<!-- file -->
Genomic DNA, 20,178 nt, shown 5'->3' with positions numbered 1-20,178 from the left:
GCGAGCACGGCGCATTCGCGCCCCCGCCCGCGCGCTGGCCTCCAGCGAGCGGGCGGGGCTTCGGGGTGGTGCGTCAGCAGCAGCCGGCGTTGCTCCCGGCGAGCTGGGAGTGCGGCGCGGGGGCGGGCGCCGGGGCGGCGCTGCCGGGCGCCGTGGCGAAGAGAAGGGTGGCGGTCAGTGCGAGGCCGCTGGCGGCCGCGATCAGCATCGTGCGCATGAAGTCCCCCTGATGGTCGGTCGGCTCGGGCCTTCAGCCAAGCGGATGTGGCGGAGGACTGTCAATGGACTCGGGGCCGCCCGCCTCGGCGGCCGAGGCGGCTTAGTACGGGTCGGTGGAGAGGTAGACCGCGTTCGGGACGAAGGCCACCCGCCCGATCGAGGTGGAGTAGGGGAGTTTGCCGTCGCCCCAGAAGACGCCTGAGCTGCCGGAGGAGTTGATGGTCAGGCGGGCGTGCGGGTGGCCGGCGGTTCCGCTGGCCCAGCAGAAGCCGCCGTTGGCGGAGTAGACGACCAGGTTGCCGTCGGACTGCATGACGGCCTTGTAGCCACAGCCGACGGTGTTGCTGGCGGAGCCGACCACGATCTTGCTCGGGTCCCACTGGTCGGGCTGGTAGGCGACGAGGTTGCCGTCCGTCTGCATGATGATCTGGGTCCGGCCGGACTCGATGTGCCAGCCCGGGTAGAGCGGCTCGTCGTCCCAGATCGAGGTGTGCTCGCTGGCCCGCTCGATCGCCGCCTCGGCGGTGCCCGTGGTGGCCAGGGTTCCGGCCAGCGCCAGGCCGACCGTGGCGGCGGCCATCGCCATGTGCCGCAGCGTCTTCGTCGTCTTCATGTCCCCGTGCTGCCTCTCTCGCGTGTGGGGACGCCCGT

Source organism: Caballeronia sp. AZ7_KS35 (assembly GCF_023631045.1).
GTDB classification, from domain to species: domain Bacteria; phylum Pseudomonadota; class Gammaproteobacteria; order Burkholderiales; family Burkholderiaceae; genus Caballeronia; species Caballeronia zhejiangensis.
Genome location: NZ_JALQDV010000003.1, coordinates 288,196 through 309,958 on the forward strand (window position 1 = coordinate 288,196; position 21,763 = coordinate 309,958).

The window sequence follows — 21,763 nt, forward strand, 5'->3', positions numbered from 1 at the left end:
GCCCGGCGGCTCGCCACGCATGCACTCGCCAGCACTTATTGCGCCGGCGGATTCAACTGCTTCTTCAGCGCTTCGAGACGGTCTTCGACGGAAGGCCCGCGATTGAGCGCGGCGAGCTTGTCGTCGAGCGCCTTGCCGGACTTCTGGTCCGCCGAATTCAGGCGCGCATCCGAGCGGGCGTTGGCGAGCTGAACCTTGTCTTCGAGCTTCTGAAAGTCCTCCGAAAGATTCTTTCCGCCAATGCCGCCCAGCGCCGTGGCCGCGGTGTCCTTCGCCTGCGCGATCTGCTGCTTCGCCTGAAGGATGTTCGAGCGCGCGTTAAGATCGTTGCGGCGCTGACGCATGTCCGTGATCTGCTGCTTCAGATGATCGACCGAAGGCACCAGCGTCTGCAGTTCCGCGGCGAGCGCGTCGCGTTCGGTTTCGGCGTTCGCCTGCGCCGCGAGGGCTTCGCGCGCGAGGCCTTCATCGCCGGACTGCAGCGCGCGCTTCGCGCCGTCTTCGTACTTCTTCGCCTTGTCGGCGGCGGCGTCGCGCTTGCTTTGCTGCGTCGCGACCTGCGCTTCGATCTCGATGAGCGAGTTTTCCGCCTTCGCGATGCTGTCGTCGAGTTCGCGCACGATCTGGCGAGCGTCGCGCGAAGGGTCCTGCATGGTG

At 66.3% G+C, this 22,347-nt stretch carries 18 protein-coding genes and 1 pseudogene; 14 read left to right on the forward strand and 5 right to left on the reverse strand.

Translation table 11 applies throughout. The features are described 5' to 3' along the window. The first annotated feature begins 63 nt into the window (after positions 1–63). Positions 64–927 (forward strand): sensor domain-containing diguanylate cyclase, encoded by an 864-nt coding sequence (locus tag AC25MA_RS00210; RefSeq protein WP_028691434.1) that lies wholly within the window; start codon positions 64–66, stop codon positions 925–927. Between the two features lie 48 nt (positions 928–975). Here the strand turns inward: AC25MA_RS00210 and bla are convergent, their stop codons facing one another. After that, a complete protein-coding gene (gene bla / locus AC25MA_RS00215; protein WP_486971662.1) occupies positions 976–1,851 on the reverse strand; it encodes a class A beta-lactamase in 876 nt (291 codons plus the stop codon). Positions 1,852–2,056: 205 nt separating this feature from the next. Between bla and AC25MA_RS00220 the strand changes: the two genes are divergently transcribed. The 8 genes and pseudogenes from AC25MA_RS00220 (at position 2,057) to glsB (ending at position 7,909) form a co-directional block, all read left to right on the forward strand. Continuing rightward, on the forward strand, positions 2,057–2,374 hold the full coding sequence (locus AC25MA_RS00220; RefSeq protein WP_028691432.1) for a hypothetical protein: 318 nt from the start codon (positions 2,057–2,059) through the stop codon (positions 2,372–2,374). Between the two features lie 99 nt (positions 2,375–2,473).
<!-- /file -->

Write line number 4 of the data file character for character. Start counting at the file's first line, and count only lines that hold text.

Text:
GTDB classification, from domain to species: domain Bacteria; phylum Pseudomonadota; class Gammaproteobacteria; order Burkholderiales; family Burkholderiaceae; genus Caballeronia; species Caballeronia zhejiangensis.